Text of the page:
Avox Systems, the Zodiac Aerospace Oxygen Systems subsidiary, has earned regulatory approval for a “plug-and-play” lavatory emergency oxygen system that satisfies what industry fears is a costly directive with a challenging compliance window, Aviation Week has learned.

The product, branded LavOx, was granted FAA supplemental type certificate (STC) approval for the Boeing 737NG series this week after a successful demonstration on a Sun Country 737-800 last month. Similar approvals have been granted by Brazil’s ANAC for Embraer jets and Transport Canada for all Bombardier regional jets, says Avox VP-Engineering and Technology Ashok Jain, who believes his company is first to market with an approved system for any aircraft.

Carriers need LavOx or an equivalent product to satisfy a June 2012 airworthiness directive (AD) that requires installing tamper-proof lavatory passenger oxygen systems by September 10, 2015.

FAA in 2011 ordered operators to remove or disable existing oxygen generations to prevent passengers from using them to start fires. The June 2012 directive laid out the timeframe for installing new units, giving operators 37 months to complete the work. FAA originally proposed a 24-month window, but industry expressed concerns that a compliant system wasn’t available, and that the downtime required for the work significantly disrupt flight schedules if it couldn’t be done during scheduled maintenance checks (DAILY, June 27, 2012).

Jain says the LavOx design eliminates those concerns. Avox studied lavatory oxygen systems on many types of aircraft and designed LavOx to be “directly interchangeable” with the old oxygen generators. Variances in the installations are accounted for through sets of collars and other hardware that adapt LavOx to what’s already on each aircraft.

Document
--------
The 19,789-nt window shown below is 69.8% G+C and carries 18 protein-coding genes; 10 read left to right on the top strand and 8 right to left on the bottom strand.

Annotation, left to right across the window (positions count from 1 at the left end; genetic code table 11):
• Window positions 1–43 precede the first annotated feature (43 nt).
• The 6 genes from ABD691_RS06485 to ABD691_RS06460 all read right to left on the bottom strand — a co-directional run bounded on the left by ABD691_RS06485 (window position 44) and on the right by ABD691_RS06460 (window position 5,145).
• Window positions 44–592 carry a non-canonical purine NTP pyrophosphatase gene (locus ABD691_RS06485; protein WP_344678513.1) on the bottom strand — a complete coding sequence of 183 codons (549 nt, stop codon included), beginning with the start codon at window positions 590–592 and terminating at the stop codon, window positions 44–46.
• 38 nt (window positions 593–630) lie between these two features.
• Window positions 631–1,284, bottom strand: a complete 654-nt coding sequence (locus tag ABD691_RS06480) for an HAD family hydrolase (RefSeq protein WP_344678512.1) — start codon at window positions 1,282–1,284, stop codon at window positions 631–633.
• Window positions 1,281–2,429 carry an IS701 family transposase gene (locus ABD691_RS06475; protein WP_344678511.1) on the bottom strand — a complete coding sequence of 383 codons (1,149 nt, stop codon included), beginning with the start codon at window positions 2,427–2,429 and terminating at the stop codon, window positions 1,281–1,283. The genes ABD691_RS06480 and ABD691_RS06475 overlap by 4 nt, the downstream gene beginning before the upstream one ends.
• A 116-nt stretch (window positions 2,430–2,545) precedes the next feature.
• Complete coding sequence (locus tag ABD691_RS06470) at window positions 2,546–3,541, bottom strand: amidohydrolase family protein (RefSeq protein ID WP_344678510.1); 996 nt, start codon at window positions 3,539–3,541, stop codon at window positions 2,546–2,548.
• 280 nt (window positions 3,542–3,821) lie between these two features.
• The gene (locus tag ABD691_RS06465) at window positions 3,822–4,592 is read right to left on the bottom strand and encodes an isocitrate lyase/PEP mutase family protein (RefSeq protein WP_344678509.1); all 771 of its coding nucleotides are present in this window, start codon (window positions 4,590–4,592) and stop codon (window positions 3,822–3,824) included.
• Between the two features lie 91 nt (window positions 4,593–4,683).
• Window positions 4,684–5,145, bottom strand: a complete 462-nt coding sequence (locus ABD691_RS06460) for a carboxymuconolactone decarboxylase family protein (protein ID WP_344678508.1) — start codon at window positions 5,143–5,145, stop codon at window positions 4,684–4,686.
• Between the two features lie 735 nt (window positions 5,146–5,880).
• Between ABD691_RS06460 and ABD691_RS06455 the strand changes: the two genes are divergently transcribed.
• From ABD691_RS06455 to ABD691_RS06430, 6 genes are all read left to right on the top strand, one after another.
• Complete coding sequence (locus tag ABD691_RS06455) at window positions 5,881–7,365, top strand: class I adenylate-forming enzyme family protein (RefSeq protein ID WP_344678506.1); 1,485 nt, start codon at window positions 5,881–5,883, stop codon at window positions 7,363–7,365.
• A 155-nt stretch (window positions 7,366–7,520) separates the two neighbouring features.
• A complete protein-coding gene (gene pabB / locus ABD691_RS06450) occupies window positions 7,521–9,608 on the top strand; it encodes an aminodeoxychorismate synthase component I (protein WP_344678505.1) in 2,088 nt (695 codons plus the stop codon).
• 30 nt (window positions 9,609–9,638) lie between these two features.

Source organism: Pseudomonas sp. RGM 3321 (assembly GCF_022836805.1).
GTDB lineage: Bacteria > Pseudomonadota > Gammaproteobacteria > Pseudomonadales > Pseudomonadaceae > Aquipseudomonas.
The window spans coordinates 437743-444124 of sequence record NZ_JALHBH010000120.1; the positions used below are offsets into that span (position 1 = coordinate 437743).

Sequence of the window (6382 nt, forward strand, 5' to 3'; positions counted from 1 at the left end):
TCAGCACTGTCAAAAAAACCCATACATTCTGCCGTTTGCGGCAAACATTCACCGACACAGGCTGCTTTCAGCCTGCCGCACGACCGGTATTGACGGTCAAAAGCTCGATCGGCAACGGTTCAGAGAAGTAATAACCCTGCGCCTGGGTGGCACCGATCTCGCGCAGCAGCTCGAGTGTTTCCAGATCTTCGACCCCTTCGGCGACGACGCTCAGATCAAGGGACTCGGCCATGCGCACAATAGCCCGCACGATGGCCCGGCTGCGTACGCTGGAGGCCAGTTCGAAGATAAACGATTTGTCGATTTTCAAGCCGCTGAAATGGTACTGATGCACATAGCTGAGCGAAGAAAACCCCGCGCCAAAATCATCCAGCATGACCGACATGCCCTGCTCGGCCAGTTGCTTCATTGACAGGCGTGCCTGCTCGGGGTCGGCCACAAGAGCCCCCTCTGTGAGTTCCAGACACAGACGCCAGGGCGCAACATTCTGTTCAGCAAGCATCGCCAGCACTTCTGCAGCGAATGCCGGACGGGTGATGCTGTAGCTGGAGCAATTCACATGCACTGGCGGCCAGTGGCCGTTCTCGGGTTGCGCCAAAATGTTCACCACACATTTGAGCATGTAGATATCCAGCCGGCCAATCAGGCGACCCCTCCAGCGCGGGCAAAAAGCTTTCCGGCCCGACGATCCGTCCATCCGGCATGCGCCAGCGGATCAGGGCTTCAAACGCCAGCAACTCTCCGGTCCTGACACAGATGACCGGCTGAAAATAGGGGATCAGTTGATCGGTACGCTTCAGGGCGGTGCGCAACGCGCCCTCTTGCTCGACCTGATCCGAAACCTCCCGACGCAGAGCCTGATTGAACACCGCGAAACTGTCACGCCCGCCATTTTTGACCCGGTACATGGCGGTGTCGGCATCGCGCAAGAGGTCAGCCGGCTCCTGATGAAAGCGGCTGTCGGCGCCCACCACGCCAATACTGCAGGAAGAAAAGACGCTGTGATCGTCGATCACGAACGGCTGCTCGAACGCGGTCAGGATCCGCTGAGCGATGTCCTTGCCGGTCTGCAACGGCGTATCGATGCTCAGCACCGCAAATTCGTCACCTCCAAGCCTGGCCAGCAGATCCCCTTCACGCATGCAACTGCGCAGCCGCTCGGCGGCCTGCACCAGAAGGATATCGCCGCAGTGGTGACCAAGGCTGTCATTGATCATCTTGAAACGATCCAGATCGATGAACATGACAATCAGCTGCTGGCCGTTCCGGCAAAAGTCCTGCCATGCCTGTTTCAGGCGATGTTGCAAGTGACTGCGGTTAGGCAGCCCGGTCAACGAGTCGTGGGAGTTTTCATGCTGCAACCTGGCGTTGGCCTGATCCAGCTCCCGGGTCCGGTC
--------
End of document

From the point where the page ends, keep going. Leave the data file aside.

“There are absolutely no changes required on the aircraft side,” Jain tells Aviation Week.

The system factors in more than just delivering oxygen to a passenger, he explains. For instance, on some aircraft, leaked lavatory oxygen gets routed into the cabin. On others, the system keeps it within a panel in the lavatory. LavOx works with both types, Jain explains.

“Our approach has been a systems engineering approach,” Jain says. “We didn’t just look at the lavatory oxygen part. We focused on performance, installation, discharge, maintenance, reliability--the entire life cycle process.”

LavOx’s system uses the same metering assembly and offers three different sized bottles with oxygen duration capacities up to 22 min. to meet existing regulations and installations.

The system includes compressed gaseous oxygen in a single-use, sealed steel cylinder and a brass activation assembly, Jain explains.

The bottles are designed to be leak-proof and maintenance-free for at least 15 years, says Jain.

Jain says installation can be done in as little as 15 minutes on aircraft that still have the installation hardware from the old systems. Most U.S. carriers disabled their systems without puling the entire hardware box, Jain says, while some foreign carriers removed the hardware as part of disassembly.

Now that the first STCs are done, Jain is confident that approvals for other aircraft will quickly follow. Jain says Avox is working with

“several major airlines” for follow-on orders and certification on six more aircraft types.

Jain estimates that 40,000 lavatories need new systems by next year’s deadline. Avox’s Lancaster, N.Y. factory is working three shifts in anticipation of a fast ramp-up.